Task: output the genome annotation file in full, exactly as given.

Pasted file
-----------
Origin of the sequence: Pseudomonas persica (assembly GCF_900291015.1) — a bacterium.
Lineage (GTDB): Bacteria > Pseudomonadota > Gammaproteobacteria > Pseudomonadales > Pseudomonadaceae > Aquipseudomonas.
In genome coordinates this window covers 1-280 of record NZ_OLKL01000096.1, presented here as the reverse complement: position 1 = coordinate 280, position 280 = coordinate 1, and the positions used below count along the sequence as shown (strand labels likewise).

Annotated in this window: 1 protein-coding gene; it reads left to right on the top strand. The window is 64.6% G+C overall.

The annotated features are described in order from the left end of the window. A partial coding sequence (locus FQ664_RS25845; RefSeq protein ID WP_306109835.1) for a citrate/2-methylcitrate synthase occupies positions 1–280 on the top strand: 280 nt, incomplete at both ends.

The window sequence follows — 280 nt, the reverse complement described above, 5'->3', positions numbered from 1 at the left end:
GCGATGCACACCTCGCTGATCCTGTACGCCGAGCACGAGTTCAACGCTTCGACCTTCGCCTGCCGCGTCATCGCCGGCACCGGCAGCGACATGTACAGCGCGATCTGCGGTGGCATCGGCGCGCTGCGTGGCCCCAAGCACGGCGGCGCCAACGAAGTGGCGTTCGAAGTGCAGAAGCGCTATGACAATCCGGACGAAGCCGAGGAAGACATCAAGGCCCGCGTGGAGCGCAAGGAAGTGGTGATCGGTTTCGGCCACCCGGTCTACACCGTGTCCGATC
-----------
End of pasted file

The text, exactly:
Origin of the sequence: Pseudomonas persica (assembly GCF_900291015.1) — a bacterium.
Lineage (GTDB): Bacteria > Pseudomonadota > Gammaproteobacteria > Pseudomonadales > Pseudomonadaceae > Aquipseudomonas.
In genome coordinates this window covers 1-280 of record NZ_OLKL01000096.1, presented here as the reverse complement: position 1 = coordinate 280, position 280 = coordinate 1, and the positions used below count along the sequence as shown (strand labels likewise).

Annotated in this window: 1 protein-coding gene; it reads left to right on the top strand. The window is 64.6% G+C overall.

The annotated features are described in order from the left end of the window. A partial coding sequence (locus FQ664_RS25845; RefSeq protein ID WP_306109835.1) for a citrate/2-methylcitrate synthase occupies positions 1–280 on the top strand: 280 nt, incomplete at both ends.

The window sequence follows — 280 nt, the reverse complement described above, 5'->3', positions numbered from 1 at the left end:
GCGATGCACACCTCGCTGATCCTGTACGCCGAGCACGAGTTCAACGCTTCGACCTTCGCCTGCCGCGTCATCGCCGGCACCGGCAGCGACATGTACAGCGCGATCTGCGGTGGCATCGGCGCGCTGCGTGGCCCCAAGCACGGCGGCGCCAACGAAGTGGCGTTCGAAGTGCAGAAGCGCTATGACAATCCGGACGAAGCCGAGGAAGACATCAAGGCCCGCGTGGAGCGCAAGGAAGTGGTGATCGGTTTCGGCCACCCGGTCTACACCGTGTCCGATC